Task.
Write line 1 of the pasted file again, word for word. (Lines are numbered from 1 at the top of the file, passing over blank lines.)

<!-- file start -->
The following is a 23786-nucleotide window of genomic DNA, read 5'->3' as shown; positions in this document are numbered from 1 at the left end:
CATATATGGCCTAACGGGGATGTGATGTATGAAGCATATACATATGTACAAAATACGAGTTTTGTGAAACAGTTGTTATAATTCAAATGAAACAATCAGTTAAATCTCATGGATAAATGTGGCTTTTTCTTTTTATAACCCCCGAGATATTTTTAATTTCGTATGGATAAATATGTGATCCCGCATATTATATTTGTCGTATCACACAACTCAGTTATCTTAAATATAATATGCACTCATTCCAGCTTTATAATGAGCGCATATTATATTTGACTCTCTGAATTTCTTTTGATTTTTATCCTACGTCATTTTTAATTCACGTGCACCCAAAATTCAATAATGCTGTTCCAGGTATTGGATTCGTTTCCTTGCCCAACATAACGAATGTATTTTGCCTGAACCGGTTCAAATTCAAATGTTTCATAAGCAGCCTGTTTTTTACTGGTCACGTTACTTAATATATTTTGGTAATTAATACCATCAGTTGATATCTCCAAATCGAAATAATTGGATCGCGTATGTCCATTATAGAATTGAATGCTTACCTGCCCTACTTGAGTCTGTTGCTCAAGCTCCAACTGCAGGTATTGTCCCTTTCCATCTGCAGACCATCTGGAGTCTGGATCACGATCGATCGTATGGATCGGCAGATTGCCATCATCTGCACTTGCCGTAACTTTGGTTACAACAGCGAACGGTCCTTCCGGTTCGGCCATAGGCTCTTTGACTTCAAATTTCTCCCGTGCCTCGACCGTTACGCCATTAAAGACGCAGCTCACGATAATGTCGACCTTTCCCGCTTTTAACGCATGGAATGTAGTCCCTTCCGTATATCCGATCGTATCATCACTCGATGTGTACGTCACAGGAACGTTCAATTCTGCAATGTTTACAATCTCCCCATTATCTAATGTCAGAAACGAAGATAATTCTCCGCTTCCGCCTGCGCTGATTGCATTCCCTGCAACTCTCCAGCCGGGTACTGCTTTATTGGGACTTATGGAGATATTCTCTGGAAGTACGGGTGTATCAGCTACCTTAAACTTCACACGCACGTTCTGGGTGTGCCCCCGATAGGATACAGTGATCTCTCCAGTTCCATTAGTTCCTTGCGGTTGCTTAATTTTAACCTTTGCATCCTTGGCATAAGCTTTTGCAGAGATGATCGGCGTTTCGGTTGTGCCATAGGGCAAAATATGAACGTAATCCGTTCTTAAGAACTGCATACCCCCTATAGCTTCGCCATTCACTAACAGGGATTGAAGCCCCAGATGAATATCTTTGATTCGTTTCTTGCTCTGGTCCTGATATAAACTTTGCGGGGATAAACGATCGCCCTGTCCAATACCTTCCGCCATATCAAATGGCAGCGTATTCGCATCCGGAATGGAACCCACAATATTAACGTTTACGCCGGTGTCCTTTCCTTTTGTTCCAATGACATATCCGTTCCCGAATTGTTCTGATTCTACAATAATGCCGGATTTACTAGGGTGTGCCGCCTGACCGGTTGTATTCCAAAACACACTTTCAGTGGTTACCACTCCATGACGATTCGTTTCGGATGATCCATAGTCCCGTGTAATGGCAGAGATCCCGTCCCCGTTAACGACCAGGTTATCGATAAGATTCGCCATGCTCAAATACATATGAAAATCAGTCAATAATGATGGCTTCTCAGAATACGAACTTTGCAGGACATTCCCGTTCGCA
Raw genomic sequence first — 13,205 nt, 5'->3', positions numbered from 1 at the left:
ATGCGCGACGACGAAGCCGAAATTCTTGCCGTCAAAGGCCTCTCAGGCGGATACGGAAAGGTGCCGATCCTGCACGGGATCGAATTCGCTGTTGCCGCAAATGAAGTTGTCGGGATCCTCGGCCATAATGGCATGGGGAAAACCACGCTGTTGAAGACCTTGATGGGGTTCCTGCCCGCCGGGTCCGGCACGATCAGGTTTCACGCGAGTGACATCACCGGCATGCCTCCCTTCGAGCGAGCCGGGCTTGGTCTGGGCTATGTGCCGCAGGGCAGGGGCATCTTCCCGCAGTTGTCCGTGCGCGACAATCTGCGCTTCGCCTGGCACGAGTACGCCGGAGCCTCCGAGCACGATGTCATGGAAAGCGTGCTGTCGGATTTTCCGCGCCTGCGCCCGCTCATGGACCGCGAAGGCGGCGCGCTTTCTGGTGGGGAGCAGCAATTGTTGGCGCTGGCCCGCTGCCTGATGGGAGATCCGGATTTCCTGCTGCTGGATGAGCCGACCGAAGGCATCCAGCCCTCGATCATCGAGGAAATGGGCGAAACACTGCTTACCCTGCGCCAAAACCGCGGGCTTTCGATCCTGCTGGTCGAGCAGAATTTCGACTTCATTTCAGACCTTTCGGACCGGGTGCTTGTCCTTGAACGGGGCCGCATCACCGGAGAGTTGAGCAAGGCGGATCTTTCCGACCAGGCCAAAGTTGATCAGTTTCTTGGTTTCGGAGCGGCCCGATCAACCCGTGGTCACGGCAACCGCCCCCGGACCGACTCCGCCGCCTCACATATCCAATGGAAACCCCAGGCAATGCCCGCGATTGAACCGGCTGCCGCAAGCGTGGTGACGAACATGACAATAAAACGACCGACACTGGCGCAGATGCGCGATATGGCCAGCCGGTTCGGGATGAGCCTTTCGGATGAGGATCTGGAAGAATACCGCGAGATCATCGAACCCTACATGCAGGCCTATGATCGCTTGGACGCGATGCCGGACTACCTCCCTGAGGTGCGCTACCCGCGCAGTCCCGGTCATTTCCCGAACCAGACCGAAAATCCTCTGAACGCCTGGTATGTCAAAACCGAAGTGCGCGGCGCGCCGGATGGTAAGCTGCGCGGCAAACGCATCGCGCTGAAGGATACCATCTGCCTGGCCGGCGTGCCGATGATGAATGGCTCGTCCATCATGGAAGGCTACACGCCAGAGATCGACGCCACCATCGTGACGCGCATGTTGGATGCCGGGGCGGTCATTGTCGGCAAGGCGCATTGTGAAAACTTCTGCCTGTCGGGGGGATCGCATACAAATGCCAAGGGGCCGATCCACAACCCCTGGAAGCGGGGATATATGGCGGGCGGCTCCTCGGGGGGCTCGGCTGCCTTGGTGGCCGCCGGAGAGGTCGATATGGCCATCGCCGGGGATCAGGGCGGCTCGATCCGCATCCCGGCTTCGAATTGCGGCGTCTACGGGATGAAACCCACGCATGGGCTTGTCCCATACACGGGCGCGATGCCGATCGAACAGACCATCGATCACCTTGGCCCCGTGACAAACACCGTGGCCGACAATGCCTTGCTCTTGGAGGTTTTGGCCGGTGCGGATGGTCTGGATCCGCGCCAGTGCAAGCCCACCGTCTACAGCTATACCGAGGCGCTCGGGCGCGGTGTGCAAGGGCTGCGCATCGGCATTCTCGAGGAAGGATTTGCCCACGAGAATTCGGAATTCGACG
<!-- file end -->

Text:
The following is a 23786-nucleotide window of genomic DNA, read 5'->3' as shown; positions in this document are numbered from 1 at the left end: